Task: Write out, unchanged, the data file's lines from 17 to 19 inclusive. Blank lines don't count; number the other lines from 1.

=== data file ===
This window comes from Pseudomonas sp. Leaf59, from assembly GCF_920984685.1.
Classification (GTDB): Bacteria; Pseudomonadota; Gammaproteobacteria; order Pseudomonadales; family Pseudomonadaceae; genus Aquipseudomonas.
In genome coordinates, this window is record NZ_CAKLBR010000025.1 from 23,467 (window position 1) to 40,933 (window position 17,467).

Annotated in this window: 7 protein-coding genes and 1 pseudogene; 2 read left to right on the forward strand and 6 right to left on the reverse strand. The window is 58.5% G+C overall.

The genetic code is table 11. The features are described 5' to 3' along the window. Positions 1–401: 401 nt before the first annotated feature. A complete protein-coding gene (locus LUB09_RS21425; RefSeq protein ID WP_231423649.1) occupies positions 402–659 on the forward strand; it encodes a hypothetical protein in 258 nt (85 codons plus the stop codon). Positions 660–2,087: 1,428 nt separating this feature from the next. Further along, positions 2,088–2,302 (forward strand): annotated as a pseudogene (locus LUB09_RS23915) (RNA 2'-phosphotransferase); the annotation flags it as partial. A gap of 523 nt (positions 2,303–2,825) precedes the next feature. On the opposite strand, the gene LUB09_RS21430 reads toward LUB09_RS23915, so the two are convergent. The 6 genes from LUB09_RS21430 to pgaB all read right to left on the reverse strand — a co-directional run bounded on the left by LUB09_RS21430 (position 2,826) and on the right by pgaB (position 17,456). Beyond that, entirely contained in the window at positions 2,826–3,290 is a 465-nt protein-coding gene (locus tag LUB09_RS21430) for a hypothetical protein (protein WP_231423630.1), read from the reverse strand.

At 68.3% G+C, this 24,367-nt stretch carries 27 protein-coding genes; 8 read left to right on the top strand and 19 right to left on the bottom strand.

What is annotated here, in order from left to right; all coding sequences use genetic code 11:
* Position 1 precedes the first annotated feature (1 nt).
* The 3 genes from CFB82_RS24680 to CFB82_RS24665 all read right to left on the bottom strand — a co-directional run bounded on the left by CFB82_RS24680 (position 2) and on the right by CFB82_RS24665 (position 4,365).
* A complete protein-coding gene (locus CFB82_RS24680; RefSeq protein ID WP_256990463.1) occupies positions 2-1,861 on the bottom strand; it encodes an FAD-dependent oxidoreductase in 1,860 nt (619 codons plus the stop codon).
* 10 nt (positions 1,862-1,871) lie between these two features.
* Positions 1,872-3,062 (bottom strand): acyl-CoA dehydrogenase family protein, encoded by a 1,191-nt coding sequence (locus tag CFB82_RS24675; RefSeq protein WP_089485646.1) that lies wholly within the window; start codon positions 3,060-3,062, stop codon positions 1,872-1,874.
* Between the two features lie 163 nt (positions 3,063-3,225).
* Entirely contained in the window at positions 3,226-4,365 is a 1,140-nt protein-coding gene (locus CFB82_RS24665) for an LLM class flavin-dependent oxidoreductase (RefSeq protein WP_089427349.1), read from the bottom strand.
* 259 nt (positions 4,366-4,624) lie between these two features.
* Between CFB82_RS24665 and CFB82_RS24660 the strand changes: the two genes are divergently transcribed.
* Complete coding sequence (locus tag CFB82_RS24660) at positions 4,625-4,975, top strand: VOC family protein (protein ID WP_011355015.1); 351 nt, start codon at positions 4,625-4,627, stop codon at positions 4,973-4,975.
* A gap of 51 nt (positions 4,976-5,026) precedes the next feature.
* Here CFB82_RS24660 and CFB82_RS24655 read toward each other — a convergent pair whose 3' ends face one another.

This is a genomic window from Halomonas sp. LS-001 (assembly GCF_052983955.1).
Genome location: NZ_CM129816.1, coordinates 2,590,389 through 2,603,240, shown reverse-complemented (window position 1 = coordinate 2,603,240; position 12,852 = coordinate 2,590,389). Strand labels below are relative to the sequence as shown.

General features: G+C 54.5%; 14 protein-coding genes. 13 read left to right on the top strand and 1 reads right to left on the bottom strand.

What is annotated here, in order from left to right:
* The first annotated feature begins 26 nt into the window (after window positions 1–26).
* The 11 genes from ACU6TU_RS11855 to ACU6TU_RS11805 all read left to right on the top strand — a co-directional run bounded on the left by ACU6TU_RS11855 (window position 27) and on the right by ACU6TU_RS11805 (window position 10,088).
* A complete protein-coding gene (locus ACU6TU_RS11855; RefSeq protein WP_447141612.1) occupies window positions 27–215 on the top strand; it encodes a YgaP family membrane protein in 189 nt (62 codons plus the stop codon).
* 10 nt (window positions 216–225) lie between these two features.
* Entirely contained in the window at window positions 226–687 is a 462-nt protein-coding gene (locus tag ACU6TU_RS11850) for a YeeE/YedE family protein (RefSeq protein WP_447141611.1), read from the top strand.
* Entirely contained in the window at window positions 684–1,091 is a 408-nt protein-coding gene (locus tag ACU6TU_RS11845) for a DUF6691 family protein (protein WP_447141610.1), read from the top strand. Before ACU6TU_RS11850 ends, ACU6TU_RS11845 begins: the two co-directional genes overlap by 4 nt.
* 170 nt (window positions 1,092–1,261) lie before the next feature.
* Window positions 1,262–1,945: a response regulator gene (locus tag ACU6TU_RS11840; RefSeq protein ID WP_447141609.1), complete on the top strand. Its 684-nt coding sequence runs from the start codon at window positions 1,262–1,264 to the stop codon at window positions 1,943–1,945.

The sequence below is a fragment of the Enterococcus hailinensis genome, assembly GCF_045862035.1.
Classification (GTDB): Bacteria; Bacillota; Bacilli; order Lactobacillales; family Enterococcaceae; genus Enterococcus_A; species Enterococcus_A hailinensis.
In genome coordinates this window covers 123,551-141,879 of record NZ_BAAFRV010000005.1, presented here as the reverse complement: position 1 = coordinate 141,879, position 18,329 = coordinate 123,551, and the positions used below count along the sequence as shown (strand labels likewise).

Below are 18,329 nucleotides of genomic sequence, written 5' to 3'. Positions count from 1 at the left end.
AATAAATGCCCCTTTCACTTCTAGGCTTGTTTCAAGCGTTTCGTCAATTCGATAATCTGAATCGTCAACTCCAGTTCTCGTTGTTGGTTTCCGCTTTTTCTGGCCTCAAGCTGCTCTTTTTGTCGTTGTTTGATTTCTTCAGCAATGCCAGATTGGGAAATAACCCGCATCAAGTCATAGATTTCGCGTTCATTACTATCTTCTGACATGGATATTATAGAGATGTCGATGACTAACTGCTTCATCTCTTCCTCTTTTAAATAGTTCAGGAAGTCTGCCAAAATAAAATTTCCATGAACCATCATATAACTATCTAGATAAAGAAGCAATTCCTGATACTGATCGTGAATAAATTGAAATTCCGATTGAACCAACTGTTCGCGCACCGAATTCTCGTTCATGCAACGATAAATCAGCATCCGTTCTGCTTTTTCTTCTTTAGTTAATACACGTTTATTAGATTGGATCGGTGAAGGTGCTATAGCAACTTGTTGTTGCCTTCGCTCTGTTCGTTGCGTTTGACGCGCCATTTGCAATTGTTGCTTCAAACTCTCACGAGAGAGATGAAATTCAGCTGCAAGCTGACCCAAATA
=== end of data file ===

* Complete coding sequence (locus tag CFB82_RS24660) at positions 4,625-4,975, top strand: VOC family protein (protein ID WP_011355015.1); 351 nt, start codon at positions 4,625-4,627, stop codon at positions 4,973-4,975.
* A gap of 51 nt (positions 4,976-5,026) precedes the next feature.
* Here CFB82_RS24660 and CFB82_RS24655 read toward each other — a convergent pair whose 3' ends face one another.